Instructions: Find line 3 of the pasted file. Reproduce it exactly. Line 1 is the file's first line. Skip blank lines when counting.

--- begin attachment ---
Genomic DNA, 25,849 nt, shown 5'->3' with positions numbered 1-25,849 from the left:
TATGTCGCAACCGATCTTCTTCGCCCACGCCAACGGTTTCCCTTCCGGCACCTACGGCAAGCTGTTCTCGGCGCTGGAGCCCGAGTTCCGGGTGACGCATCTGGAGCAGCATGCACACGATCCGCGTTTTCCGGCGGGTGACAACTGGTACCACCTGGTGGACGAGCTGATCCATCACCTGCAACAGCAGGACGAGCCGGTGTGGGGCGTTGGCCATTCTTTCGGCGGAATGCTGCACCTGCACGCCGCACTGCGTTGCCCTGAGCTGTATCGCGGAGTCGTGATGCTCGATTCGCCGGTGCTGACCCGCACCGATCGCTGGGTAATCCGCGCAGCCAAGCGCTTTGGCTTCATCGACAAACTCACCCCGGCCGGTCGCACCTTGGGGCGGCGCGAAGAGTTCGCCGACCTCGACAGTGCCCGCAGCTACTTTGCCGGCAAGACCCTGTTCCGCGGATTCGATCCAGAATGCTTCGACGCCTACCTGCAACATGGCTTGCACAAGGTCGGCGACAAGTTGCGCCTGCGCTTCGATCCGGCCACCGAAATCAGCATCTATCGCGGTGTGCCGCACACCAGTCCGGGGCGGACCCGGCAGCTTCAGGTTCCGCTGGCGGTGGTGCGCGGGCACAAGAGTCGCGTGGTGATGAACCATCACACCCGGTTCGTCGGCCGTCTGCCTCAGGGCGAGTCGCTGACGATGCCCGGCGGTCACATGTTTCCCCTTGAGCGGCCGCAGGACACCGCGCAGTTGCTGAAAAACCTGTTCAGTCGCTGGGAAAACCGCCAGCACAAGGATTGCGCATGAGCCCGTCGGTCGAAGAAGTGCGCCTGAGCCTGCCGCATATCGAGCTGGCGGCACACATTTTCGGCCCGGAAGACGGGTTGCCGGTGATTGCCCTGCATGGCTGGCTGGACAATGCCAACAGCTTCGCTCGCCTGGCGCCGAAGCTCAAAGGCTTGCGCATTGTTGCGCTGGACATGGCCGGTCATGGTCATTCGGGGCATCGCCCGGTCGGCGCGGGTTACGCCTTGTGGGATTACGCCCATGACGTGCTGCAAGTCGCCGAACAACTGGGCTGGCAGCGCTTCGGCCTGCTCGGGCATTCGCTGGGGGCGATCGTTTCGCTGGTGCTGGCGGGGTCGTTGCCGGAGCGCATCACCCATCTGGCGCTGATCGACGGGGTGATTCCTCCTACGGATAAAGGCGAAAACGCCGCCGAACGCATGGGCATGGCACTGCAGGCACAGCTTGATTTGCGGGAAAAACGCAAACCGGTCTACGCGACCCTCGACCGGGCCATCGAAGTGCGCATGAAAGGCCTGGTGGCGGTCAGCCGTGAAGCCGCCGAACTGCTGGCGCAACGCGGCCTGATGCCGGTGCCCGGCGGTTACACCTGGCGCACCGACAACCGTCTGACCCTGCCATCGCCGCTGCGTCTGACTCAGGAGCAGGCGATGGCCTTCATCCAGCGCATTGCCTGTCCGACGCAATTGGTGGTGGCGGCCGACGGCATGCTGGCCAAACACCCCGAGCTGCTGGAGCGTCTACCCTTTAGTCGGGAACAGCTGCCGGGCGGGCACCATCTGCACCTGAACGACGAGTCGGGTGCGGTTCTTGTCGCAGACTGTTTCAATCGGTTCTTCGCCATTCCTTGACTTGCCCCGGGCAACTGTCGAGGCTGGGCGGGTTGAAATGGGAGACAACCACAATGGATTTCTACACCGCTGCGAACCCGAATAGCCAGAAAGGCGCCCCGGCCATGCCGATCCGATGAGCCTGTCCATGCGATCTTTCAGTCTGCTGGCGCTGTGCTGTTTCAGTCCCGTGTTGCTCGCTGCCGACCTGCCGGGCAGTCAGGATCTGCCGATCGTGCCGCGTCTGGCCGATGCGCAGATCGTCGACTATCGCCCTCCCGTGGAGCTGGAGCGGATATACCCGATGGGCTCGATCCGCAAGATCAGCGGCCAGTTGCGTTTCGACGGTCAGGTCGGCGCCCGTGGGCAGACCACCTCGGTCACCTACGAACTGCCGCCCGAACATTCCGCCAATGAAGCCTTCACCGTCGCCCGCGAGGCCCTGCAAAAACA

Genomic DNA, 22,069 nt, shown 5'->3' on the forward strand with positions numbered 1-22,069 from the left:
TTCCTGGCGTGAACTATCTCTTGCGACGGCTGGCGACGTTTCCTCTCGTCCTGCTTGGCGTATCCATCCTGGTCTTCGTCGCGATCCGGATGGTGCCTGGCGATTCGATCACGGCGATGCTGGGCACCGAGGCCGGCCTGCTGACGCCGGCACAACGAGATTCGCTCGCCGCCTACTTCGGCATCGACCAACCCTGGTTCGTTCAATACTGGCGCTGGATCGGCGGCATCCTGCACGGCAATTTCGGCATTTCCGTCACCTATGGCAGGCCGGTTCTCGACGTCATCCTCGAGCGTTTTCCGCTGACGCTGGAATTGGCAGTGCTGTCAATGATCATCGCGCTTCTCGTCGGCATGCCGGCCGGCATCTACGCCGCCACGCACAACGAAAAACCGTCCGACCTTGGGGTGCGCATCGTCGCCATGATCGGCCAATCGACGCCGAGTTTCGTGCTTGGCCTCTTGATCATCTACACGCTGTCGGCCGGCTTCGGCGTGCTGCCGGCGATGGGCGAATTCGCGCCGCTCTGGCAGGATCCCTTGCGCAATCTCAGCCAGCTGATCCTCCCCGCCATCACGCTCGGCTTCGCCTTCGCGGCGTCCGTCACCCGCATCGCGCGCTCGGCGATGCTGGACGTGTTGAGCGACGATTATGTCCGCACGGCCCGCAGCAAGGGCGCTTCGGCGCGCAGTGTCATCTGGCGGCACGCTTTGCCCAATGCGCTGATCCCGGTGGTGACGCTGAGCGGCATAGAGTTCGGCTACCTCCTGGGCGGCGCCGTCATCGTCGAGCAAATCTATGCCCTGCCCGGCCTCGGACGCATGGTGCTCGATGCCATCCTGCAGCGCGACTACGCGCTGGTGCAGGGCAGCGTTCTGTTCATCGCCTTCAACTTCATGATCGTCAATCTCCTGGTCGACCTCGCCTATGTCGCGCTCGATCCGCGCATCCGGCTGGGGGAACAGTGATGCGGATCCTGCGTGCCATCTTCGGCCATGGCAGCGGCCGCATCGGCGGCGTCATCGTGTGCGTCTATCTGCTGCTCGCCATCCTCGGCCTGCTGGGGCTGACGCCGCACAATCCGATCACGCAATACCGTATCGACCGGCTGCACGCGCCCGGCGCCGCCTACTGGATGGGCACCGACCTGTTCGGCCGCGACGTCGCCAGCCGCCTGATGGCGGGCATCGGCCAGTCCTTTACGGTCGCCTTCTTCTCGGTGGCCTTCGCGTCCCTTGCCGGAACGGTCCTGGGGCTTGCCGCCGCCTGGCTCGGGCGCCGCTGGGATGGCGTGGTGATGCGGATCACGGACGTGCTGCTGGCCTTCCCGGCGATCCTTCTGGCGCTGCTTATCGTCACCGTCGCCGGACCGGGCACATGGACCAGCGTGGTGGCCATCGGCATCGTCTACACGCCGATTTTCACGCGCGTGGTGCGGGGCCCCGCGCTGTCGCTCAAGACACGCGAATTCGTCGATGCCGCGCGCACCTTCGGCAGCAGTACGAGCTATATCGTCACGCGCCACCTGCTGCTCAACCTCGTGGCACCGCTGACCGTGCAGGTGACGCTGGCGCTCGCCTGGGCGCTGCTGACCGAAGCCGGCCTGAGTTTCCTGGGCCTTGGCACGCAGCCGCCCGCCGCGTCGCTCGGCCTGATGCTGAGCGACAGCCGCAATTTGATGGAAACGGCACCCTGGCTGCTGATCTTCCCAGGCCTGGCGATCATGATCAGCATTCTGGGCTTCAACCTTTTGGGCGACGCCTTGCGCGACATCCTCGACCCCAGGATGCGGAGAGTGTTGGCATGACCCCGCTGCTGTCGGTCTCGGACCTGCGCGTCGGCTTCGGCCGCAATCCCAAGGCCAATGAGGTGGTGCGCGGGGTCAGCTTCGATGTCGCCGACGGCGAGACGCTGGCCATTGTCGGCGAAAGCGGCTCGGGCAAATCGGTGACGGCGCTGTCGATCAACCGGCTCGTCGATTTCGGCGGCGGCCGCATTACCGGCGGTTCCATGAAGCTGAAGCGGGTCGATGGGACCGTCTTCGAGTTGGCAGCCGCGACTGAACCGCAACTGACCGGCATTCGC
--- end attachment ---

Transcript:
Genomic DNA, 22,069 nt, shown 5'->3' on the forward strand with positions numbered 1-22,069 from the left: